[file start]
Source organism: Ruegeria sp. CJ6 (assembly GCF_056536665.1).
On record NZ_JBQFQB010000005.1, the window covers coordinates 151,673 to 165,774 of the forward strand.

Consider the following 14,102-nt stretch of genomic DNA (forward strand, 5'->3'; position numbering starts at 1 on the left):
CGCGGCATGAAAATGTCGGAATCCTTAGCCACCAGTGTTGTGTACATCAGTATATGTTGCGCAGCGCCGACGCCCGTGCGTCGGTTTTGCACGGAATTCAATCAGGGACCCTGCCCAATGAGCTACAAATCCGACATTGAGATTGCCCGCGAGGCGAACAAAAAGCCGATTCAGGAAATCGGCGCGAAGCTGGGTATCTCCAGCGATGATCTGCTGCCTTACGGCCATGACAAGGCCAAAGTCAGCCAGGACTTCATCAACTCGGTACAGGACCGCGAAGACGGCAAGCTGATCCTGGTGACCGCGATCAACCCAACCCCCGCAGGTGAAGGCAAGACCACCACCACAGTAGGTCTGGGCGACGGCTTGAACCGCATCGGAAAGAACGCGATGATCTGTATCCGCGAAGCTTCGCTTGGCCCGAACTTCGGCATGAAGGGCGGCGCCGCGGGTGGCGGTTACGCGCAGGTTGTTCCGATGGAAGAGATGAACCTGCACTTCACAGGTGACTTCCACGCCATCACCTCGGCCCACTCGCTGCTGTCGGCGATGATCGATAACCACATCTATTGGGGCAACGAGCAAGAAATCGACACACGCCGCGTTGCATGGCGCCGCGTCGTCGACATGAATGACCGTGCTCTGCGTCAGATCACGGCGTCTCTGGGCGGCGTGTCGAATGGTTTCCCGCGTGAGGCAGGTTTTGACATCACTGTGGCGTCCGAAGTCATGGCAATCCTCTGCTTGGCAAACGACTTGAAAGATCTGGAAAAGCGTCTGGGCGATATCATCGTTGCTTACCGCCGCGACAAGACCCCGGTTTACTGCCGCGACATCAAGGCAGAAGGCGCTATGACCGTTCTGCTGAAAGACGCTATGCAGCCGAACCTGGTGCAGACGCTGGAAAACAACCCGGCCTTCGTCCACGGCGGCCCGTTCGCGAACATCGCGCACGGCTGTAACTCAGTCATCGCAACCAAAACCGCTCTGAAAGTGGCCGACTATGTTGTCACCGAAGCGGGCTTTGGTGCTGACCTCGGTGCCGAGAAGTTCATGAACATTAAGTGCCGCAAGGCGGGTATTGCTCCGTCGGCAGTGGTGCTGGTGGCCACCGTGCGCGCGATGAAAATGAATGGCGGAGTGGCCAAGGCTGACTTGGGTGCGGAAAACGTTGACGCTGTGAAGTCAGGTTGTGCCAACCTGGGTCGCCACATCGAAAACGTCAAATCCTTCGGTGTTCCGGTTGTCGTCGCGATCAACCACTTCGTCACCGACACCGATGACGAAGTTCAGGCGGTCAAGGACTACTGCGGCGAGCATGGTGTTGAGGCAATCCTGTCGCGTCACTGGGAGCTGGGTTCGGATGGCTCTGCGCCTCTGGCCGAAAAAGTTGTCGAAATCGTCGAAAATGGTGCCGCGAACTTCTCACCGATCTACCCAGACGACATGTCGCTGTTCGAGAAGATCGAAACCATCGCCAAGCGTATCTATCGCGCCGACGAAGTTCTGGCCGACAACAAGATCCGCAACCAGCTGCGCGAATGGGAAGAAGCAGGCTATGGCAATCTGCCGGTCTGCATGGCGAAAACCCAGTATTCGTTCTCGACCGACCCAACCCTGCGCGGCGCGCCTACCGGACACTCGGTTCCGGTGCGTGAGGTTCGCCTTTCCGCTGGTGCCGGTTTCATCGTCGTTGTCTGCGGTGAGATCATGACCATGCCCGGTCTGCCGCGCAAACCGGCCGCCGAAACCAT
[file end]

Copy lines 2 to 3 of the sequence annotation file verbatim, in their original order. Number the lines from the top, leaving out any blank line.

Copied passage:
On record NZ_JBQFQB010000005.1, the window covers coordinates 151,673 to 165,774 of the forward strand.

Consider the following 14,102-nt stretch of genomic DNA (forward strand, 5'->3'; position numbering starts at 1 on the left):